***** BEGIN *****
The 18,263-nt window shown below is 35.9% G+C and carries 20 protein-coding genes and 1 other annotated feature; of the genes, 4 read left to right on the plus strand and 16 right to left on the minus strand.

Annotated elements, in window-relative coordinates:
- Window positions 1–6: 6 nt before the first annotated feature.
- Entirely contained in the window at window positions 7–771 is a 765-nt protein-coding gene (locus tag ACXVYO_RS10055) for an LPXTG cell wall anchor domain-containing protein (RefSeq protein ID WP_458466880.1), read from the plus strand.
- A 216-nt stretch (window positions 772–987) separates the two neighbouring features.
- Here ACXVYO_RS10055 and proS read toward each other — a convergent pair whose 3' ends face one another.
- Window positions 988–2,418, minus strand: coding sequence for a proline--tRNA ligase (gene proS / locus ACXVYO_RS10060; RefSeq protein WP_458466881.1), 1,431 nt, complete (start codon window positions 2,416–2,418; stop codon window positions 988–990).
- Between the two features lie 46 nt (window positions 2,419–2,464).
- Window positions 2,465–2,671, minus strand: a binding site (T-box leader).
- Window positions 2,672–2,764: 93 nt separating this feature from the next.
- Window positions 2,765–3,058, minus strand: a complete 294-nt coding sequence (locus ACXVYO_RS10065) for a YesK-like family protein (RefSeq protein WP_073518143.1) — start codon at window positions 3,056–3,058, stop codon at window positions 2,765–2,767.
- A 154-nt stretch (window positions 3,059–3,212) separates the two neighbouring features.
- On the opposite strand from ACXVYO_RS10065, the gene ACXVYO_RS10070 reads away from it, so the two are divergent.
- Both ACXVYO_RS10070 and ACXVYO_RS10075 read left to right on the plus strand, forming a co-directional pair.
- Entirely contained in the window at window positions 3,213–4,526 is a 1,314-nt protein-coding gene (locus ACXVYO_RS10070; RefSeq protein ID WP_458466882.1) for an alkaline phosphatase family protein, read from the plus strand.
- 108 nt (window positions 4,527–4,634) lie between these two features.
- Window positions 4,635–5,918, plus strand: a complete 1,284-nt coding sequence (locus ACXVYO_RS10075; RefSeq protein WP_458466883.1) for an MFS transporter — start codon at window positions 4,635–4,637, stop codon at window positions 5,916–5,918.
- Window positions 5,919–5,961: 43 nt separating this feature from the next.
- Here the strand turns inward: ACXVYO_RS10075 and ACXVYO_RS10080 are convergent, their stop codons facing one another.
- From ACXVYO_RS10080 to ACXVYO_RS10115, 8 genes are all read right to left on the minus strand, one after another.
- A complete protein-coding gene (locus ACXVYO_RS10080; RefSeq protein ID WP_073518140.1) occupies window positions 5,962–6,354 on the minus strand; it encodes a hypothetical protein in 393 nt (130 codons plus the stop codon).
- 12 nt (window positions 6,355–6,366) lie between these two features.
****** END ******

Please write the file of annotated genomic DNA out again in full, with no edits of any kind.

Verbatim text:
The 18,263-nt window shown below is 35.9% G+C and carries 20 protein-coding genes and 1 other annotated feature; of the genes, 4 read left to right on the plus strand and 16 right to left on the minus strand.

Annotated elements, in window-relative coordinates:
- Window positions 1–6: 6 nt before the first annotated feature.
- Entirely contained in the window at window positions 7–771 is a 765-nt protein-coding gene (locus tag ACXVYO_RS10055) for an LPXTG cell wall anchor domain-containing protein (RefSeq protein ID WP_458466880.1), read from the plus strand.
- A 216-nt stretch (window positions 772–987) separates the two neighbouring features.
- Here ACXVYO_RS10055 and proS read toward each other — a convergent pair whose 3' ends face one another.
- Window positions 988–2,418, minus strand: coding sequence for a proline--tRNA ligase (gene proS / locus ACXVYO_RS10060; RefSeq protein WP_458466881.1), 1,431 nt, complete (start codon window positions 2,416–2,418; stop codon window positions 988–990).
- Between the two features lie 46 nt (window positions 2,419–2,464).
- Window positions 2,465–2,671, minus strand: a binding site (T-box leader).
- Window positions 2,672–2,764: 93 nt separating this feature from the next.
- Window positions 2,765–3,058, minus strand: a complete 294-nt coding sequence (locus ACXVYO_RS10065) for a YesK-like family protein (RefSeq protein WP_073518143.1) — start codon at window positions 3,056–3,058, stop codon at window positions 2,765–2,767.
- A 154-nt stretch (window positions 3,059–3,212) separates the two neighbouring features.
- On the opposite strand from ACXVYO_RS10065, the gene ACXVYO_RS10070 reads away from it, so the two are divergent.
- Both ACXVYO_RS10070 and ACXVYO_RS10075 read left to right on the plus strand, forming a co-directional pair.
- Entirely contained in the window at window positions 3,213–4,526 is a 1,314-nt protein-coding gene (locus ACXVYO_RS10070; RefSeq protein ID WP_458466882.1) for an alkaline phosphatase family protein, read from the plus strand.
- 108 nt (window positions 4,527–4,634) lie between these two features.
- Window positions 4,635–5,918, plus strand: a complete 1,284-nt coding sequence (locus ACXVYO_RS10075; RefSeq protein WP_458466883.1) for an MFS transporter — start codon at window positions 4,635–4,637, stop codon at window positions 5,916–5,918.
- Window positions 5,919–5,961: 43 nt separating this feature from the next.
- Here the strand turns inward: ACXVYO_RS10075 and ACXVYO_RS10080 are convergent, their stop codons facing one another.
- From ACXVYO_RS10080 to ACXVYO_RS10115, 8 genes are all read right to left on the minus strand, one after another.
- A complete protein-coding gene (locus ACXVYO_RS10080; RefSeq protein ID WP_073518140.1) occupies window positions 5,962–6,354 on the minus strand; it encodes a hypothetical protein in 393 nt (130 codons plus the stop codon).
- 12 nt (window positions 6,355–6,366) lie between these two features.